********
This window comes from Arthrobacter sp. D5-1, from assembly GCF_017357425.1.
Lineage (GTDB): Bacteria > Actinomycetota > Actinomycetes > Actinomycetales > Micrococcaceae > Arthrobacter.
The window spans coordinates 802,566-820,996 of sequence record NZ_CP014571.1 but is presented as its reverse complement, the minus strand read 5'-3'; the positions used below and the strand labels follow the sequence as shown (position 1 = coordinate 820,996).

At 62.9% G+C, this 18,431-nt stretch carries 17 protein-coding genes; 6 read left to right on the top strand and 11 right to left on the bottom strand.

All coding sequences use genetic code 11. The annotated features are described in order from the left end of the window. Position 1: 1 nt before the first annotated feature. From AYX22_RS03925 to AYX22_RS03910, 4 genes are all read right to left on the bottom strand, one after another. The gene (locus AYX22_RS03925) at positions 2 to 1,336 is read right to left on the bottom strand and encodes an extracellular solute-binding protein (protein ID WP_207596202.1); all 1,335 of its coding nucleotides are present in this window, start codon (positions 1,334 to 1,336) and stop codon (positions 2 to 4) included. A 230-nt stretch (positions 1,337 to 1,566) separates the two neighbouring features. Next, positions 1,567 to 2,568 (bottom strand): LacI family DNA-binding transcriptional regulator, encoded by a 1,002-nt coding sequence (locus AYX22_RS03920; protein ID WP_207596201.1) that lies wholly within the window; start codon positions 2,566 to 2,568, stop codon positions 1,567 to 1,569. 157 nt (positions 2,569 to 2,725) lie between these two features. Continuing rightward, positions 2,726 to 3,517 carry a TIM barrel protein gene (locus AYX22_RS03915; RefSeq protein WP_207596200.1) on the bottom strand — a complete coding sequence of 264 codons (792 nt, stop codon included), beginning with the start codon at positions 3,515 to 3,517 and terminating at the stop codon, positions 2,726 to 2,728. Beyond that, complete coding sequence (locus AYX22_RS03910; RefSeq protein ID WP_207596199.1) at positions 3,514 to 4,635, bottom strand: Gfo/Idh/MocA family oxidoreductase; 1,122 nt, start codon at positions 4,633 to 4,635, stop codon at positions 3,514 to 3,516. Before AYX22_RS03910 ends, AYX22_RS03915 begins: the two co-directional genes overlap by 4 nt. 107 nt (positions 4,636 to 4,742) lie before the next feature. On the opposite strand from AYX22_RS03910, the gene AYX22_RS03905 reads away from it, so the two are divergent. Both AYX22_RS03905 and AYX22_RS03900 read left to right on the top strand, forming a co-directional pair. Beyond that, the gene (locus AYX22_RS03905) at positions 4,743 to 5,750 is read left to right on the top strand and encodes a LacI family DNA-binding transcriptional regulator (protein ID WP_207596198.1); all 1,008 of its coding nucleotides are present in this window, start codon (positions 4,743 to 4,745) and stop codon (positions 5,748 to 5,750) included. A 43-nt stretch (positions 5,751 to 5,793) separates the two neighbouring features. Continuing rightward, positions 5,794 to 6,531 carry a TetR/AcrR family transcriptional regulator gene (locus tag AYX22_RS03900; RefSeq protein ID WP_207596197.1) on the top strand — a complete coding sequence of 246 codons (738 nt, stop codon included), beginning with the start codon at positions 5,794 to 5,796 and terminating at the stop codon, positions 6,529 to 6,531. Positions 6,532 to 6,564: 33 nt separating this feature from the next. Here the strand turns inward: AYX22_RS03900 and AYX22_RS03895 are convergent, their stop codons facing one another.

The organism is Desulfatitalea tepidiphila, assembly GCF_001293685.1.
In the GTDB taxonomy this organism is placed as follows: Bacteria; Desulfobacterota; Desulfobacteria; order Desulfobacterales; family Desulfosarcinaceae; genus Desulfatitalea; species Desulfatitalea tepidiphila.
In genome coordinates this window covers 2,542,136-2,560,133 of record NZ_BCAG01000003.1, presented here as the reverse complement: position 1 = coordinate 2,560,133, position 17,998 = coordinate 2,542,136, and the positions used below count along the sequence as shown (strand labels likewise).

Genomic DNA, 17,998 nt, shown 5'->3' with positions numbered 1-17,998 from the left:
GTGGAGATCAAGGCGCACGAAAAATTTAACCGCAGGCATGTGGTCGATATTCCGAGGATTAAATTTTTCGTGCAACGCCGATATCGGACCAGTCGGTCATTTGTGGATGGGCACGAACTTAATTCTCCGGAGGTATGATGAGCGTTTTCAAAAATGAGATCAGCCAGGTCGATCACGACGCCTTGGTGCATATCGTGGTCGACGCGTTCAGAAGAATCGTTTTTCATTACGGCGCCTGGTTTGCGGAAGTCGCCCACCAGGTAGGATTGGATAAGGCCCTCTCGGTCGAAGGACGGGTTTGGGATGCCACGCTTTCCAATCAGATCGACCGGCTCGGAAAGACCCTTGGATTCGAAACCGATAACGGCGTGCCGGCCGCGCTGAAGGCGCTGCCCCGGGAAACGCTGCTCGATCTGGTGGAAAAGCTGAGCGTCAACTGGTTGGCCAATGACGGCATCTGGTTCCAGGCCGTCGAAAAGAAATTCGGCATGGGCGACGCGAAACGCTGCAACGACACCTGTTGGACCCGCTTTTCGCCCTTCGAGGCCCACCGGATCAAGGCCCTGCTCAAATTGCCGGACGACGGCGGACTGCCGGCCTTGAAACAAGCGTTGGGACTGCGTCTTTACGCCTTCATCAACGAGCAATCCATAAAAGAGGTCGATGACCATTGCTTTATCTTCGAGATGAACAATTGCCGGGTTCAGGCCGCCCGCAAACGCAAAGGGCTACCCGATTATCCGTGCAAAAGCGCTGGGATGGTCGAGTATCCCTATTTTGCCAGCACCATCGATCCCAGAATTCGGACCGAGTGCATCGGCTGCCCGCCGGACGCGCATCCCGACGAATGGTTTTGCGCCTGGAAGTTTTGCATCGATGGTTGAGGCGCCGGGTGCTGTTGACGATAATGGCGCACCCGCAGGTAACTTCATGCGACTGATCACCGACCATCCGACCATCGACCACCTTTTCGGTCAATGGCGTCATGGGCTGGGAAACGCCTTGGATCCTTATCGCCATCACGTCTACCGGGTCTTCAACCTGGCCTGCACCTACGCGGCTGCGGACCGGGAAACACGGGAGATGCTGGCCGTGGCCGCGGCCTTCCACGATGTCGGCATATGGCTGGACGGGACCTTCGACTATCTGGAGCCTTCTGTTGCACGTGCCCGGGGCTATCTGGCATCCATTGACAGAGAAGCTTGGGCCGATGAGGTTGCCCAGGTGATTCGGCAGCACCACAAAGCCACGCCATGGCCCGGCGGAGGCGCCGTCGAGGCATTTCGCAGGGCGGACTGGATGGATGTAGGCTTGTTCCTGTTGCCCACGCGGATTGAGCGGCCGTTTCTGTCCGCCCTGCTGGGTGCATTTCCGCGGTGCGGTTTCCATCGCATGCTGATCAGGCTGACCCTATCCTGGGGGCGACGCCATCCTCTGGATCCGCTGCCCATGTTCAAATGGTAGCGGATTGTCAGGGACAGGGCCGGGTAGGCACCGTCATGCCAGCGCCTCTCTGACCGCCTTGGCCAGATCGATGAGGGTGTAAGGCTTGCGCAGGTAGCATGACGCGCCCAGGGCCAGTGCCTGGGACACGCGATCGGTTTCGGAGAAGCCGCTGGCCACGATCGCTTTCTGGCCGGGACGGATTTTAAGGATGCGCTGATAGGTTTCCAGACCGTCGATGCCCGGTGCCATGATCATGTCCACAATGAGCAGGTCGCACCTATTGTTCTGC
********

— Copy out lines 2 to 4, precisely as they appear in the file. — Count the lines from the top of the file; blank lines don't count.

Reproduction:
Lineage (GTDB): Bacteria > Actinomycetota > Actinomycetes > Actinomycetales > Micrococcaceae > Arthrobacter.
The window spans coordinates 802,566-820,996 of sequence record NZ_CP014571.1 but is presented as its reverse complement, the minus strand read 5'-3'; the positions used below and the strand labels follow the sequence as shown (position 1 = coordinate 820,996).

At 62.9% G+C, this 18,431-nt stretch carries 17 protein-coding genes; 6 read left to right on the top strand and 11 right to left on the bottom strand.